2024 RHP Jackson Burns (TX) is going to throw fuel. Compact arm circle with a physical lower half. Repeats well.— Ian Smith (@FlaSmitty) August 7, 2023
Heavy 92-93 with late life.
Immense feel to spin a quality mid-70s CB (max 2898). @TTU_Baseball commit. #PBRinSD // @ShooterHunt // @PBR_Texas pic.twitter.com/qljhkU6hLL
Standing a physical 6-foot-5, 210 pounds and armed with a bullying fastball, Burns quickly stood out on a pitching-heavy Rangers team. Works extremely fast with a shorter arm action that still creates huge scap retraction boding well to future velocity. The frame is continuing to get stronger with present physicality in the lower half. The Texas Tech commit lives 91-93 mph (T94) with carry and arm-side run that can attack hitters both in and out of the zone for swing and miss. Curveball has the chance to be an above-average breaker, currently at 75-77 mph with innate feel to spin (2,800 rpm) and the ability to manipulate shape to some degree. Breaking ball has made massive strides over the calendar year and could be still getting better. It wasn’t a great outing results-wise, but it’s a great ball of clay that has as much projection as you’ll find in a Texas right-hander in 2024.
PICK TO CLICK: CF Braylon Payne
From day one of the week, Braylon Payne impacted the game in all phases. Already presenting a plus glove in centerfield with a plus run tool to match, the left-handed-hitting Payne started to show the potential he has in the bat as well. The Houston commit took some of the best overall at-bats of the week showing an advanced feel for the strike-zone while making a habit of spoiling good pitches. Hands are extremely fast with a line-drive approach to let his speed thrive, but took some fantastic swings that created loft pull-side including a triple off the right field wall and near-grand slam to right-center. It’s a prototypical lead-off bat in the making, and with a very lean 6-foot-1, 180-pound frame that offers immense projection. With the present toolset that Payne paired with the potential, there’s a real chance he’s one of the best outfield prospects in the country next spring.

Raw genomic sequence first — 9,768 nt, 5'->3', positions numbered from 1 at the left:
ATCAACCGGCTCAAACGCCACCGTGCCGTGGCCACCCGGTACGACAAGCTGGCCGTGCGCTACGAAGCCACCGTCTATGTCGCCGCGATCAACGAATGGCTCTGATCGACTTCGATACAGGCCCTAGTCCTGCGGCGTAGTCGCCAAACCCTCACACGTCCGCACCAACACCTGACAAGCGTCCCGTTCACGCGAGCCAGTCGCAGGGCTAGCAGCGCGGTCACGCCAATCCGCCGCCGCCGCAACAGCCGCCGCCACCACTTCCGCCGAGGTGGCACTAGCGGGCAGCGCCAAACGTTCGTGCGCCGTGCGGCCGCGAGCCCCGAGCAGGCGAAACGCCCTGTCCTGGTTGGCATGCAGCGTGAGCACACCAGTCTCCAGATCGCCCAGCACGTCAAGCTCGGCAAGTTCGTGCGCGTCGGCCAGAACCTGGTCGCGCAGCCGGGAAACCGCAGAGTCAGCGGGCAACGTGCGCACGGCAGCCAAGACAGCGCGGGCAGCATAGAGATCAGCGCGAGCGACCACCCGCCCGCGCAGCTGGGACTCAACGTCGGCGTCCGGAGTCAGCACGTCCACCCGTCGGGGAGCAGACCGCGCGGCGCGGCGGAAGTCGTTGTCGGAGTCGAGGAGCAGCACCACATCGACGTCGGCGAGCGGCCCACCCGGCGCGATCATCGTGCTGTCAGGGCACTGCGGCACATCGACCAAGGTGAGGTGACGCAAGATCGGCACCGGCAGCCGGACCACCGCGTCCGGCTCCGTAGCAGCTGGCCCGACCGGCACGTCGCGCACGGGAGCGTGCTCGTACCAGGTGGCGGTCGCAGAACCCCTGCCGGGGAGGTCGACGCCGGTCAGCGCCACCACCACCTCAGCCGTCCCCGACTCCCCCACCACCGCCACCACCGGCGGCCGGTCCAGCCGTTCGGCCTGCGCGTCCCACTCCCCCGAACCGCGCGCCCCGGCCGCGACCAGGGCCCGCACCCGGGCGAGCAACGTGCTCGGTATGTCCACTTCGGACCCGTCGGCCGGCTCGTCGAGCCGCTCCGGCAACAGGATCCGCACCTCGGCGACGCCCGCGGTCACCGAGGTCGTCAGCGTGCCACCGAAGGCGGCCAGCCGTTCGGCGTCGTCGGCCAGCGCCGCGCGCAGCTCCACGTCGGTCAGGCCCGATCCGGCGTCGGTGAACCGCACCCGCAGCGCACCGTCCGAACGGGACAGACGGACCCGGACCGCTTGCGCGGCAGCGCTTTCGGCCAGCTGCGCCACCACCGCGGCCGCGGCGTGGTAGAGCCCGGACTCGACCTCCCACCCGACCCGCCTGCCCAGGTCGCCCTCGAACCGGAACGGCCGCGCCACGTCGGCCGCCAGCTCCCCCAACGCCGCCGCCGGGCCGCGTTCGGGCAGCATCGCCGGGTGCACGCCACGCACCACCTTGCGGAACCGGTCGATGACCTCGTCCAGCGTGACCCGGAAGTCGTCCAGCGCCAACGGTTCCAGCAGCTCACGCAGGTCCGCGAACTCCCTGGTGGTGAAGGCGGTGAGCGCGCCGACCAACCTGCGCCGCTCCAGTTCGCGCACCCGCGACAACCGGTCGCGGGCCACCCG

RHP Jake Neely
Mixing in present feel for two quality swing-and-miss breaking balls, as well as a fastball with heavy arm-side run, Neely was one of few pitchers all week with three swing-and-miss offerings. Fastball was comfortable 91-94 mph, and it was nearly un-hittable while opposing left-handed bats. Low-80s slider and mid-70s curveball has budding above-average potential. Compact arm circle into an over-the-top arm slot with present ability to repeat, the Arizona State commit shows real pitchability that can stand out among his peers. Neely would lead the entire event in strikeouts with nine recorded over his four innings pitched.